Under the new Curmudgeon regime I discussed last month, I invite your own resolution of this paradox or reasons why it resists resolution. E-mail me at firstname.lastname@example.org. My software will detect overactive Google or Wiki plagiarism. Winners will be totally surprised by the prizes awarded.
I’ve cleverly planted three links (or segues in show-biz argot) to my next piece of self-puffery. You’ll meet Al Gore again. Then, mention of Fields medalist René Thom leads me to the People’s Republic of Warwick University where I studied (aliter: was bemused by) the just-emerging theorie catastrophique (it sounds more ominous in French) with Thom, Christopher Zeeman, and Ian Stewart.
The third link is the Ian Stewart book referenced below, where he discusses inter alia the “surprise test” problem in a chapter called “Paradox Lost.” By lost, he means a paradox more or less resolved by semantic disambiguation, in contrast to (extending the Miltonic allusion) those he calls regained. These are the deeper paradoxes that continue to plague us. Since true paradoxes are also false, why worry? Keep tossing that fair coin if you can find one.
The reading this morning is from the preface of How to Cut a Cake and Other Mathematical Conundrums (Ian Stewart, Oxford University Press, 2006):
“Occasionally, when I’m feeling unusually relaxed and my mind starts to wander, I wonder what the world would be like if everyone enjoyed mathematics as much as I do. Television news would lead with the latest theorems in algebraic topology instead of tawdry political scandals, teenagers would download Top of the Theorems to their iPods, and calypso singers (remember them?) would strum their guitars to the tune of ‘Lemma Three’... which reminds me that the folk-singer Stan Kelly (now Stan Kelly-Bootle, look him up on Google) actually wrote just such a song, back in the late 1960s when he was studying for a mathematics M.Sc. at the University of Warwick. It began:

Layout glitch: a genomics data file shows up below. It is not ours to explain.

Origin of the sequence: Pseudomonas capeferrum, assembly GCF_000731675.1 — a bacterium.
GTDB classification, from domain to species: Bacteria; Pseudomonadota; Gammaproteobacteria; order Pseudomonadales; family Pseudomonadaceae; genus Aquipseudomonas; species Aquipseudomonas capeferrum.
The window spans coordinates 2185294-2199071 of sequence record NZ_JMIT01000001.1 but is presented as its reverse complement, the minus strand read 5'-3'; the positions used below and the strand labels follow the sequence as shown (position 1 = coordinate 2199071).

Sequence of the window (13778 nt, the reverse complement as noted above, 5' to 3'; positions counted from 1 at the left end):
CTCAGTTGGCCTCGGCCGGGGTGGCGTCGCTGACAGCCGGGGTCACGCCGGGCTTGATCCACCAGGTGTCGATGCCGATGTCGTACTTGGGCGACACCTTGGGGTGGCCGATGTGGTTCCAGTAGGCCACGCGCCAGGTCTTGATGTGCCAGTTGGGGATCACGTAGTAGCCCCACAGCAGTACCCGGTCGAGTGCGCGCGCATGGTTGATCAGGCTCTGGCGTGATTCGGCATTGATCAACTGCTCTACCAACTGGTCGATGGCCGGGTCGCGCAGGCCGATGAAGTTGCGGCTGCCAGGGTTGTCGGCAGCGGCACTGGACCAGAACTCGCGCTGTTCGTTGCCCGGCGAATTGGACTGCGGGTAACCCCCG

“Lemma three, very pretty, and the converse pretty too; But only God and Fermat know which of them is true.”
I might perhaps add that when I came to publish this parody of “Lemon Tree” in my Devil’s DP Dictionary (McGraw-Hill, 1981), I sought and promptly received permission from the composer Will Holt and his copyright guardians, Chappel Music.
I was less fortunate obtaining approval from Ira Gershwin for a tiny, tiny obvious play on his lyrics to “I Got Rhythm.” It went, “Al Gore rhythm—who could ask for anything more?” End of song. Await cries of “Bis! Bis!” (which is French for “Encore!”).
Yes, it is so obvious a pun that a flood of similar parodies soon appeared in diverse comics and cabarets, but I still feel I can claim priority by at least a minute or so (see this column, “You Can Look It Up—Or Maybe Not,” October 2006, on the perils of “citationology”). The great wordsman of the immortal George and Ira songwriting duo, though, wrote back to me refusing my request. At least he signed a letter that had all the marks of a standard legal rejection. I suppose it was one of those “Hey, Doreen, send this guy the ‘we-don’t-allow-parodies’ letter.” It spoke of the need to protect the integrity of the Gershwin heritage, to which I replied, in vain, assuring Ira of my undying respect for the Gershwins’ glorious corpus. In any event, McGraw-Hill editor Barry Richman consulted his IP (intellectual property) lawyers, who gave the welcome ruling that such a short and inoffensive twist was unlikely to provoke litigation from the Gershwin estate.